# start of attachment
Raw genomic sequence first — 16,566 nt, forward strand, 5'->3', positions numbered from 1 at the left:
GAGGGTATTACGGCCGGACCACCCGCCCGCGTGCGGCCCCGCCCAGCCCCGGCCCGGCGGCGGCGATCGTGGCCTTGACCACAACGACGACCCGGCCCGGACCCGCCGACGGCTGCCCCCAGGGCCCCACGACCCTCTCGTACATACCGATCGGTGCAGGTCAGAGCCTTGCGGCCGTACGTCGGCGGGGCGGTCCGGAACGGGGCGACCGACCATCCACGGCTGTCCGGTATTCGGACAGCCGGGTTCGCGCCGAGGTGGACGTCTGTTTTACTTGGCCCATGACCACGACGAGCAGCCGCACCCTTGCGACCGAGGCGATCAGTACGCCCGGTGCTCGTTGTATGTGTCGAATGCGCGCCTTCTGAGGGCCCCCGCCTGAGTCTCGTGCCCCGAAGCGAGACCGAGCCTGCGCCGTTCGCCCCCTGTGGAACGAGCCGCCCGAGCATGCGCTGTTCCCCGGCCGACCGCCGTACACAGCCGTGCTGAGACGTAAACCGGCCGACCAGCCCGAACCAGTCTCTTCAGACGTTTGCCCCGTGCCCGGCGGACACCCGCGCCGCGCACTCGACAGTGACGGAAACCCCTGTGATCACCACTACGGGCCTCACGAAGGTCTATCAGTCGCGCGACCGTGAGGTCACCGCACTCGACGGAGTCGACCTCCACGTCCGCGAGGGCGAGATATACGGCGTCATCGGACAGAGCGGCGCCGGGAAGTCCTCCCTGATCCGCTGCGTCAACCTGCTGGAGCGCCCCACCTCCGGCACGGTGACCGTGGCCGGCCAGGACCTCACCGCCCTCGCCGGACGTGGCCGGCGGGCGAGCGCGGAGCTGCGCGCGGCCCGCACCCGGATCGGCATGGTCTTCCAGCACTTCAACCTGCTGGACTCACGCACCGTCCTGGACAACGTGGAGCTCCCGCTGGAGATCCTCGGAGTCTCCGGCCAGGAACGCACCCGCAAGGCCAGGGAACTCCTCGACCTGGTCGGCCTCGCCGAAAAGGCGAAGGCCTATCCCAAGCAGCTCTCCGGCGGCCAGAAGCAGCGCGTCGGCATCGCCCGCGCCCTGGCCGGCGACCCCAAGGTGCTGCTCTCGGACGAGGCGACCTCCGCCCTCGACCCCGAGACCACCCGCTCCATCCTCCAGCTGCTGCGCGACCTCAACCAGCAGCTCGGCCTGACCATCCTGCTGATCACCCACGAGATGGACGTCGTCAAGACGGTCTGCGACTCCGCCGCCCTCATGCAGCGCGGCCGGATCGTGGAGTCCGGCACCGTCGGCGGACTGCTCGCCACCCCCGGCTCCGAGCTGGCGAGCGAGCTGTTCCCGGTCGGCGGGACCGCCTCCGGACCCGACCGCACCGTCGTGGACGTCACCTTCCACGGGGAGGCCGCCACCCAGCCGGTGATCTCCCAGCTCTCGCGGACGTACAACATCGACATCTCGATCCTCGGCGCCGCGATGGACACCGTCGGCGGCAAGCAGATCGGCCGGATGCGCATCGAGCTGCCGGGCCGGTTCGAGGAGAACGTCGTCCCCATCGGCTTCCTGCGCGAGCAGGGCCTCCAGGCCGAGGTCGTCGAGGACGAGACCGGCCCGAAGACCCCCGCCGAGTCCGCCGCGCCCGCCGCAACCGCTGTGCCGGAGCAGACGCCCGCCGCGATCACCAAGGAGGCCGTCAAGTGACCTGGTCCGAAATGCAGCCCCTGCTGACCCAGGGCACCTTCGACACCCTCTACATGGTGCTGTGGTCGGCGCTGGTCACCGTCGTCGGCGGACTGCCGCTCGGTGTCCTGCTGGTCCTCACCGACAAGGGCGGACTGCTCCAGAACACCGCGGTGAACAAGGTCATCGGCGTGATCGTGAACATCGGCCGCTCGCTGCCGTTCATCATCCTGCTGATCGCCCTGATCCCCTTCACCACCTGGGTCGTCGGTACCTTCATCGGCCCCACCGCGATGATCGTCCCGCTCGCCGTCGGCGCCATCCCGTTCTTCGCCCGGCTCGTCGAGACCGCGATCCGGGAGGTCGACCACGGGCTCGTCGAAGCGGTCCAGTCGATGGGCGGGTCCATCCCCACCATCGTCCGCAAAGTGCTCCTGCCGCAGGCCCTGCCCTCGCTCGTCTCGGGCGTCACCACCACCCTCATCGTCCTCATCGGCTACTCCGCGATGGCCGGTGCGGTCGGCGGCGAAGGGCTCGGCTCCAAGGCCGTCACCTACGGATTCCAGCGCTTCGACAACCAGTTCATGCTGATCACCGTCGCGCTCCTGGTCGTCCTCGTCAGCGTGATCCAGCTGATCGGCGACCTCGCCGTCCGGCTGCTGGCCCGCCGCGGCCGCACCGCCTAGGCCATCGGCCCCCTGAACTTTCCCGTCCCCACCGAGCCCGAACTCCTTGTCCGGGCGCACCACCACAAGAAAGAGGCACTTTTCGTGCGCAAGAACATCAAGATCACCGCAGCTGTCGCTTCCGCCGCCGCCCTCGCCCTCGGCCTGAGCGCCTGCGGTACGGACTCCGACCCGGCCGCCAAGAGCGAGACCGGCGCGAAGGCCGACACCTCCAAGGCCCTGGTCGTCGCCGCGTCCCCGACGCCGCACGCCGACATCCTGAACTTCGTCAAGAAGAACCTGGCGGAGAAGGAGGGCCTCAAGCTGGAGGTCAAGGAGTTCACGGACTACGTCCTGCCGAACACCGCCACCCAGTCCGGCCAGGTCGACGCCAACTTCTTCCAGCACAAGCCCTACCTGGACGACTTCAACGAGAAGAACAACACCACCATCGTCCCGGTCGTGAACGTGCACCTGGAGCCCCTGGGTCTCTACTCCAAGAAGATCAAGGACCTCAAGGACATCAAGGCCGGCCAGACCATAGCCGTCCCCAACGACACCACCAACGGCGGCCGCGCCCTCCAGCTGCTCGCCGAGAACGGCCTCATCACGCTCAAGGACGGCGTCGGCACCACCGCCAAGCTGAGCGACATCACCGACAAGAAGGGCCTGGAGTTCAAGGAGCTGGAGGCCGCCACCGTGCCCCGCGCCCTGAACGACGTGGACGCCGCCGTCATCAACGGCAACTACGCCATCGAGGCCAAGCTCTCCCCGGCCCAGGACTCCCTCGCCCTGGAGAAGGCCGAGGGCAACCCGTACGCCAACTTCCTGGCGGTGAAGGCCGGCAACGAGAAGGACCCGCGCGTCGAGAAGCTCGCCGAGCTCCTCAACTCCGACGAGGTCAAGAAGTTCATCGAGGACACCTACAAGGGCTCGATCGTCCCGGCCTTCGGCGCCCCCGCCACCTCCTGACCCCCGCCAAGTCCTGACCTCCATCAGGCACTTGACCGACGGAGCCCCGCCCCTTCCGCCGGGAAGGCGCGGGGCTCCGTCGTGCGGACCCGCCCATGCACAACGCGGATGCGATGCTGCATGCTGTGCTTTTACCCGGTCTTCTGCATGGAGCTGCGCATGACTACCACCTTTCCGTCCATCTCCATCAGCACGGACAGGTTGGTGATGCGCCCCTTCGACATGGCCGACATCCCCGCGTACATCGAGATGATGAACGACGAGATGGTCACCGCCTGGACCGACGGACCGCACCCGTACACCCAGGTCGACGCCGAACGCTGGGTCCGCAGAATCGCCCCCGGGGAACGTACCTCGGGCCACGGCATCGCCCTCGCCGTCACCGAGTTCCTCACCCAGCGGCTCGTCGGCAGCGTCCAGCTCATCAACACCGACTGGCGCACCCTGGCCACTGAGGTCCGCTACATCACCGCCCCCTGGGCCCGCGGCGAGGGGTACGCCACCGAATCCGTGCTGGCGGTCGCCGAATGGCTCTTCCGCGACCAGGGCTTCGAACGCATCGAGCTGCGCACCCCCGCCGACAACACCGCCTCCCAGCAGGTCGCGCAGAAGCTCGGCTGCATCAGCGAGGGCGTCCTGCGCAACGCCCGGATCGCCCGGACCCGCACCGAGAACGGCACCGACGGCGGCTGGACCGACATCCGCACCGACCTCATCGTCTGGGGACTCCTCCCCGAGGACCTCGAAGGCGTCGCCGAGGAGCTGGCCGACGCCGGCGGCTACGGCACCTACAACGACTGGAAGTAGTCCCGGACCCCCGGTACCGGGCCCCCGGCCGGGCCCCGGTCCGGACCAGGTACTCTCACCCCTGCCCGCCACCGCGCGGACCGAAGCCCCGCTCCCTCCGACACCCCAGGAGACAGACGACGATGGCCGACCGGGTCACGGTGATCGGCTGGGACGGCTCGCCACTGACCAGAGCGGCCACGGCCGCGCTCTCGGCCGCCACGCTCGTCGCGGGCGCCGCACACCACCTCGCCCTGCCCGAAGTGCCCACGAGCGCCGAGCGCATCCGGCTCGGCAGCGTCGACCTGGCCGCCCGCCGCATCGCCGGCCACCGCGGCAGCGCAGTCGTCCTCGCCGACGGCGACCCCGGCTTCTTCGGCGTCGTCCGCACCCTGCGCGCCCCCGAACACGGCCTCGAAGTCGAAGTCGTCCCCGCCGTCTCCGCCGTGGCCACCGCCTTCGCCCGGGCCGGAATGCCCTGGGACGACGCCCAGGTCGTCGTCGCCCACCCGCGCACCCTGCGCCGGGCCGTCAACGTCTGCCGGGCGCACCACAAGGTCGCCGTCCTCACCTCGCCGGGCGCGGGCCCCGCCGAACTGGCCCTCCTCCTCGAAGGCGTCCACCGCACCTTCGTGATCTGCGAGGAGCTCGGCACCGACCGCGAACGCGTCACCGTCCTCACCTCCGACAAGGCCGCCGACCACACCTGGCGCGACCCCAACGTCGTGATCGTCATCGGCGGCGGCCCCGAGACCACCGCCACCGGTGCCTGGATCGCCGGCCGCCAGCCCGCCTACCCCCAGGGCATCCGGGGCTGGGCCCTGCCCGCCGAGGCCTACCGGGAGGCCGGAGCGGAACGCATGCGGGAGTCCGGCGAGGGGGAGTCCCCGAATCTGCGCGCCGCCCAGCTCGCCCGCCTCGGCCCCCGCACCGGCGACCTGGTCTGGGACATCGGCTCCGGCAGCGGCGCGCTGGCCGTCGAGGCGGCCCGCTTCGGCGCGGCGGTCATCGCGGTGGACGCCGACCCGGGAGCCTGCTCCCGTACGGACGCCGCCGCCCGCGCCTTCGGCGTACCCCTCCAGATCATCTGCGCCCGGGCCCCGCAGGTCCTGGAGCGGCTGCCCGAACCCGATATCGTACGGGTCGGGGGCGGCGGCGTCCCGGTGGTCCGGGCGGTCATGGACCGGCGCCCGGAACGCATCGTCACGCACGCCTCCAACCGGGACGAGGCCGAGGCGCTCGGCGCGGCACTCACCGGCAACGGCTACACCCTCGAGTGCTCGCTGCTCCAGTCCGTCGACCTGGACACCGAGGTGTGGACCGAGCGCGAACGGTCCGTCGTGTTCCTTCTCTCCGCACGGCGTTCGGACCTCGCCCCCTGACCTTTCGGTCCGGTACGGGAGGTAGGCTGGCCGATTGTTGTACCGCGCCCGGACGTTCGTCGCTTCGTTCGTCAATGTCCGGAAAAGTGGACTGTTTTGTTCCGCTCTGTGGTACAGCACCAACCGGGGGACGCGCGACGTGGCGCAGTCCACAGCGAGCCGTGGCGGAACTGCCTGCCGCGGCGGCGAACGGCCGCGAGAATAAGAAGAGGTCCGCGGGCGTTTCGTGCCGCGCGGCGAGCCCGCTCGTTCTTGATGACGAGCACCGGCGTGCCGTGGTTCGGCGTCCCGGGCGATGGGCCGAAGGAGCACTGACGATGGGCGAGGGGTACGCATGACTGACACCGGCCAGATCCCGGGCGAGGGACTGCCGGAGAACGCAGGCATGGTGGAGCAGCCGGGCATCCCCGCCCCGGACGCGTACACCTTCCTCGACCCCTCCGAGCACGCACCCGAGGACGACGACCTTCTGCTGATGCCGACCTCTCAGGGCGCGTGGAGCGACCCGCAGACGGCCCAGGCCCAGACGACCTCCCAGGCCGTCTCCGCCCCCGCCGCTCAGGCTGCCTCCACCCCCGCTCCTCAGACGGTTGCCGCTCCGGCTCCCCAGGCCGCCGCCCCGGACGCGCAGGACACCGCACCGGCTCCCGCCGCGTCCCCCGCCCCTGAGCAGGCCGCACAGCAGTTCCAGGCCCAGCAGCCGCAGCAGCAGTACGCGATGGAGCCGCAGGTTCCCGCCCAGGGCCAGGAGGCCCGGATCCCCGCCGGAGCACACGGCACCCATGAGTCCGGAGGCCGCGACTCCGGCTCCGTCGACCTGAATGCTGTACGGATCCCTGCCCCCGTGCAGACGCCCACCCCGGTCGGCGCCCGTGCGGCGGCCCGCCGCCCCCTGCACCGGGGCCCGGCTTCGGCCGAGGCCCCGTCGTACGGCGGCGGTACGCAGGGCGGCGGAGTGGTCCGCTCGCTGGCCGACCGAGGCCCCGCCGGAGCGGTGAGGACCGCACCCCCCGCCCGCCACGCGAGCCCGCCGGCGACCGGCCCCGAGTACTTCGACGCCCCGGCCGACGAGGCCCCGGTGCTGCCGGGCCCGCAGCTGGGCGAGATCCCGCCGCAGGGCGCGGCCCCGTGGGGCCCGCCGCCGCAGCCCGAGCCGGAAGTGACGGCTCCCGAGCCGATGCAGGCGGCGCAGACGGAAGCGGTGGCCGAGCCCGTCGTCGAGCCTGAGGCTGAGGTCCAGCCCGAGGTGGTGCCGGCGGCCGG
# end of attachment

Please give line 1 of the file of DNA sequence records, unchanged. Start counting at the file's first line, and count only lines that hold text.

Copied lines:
Raw genomic sequence first — 16,566 nt, forward strand, 5'->3', positions numbered from 1 at the left: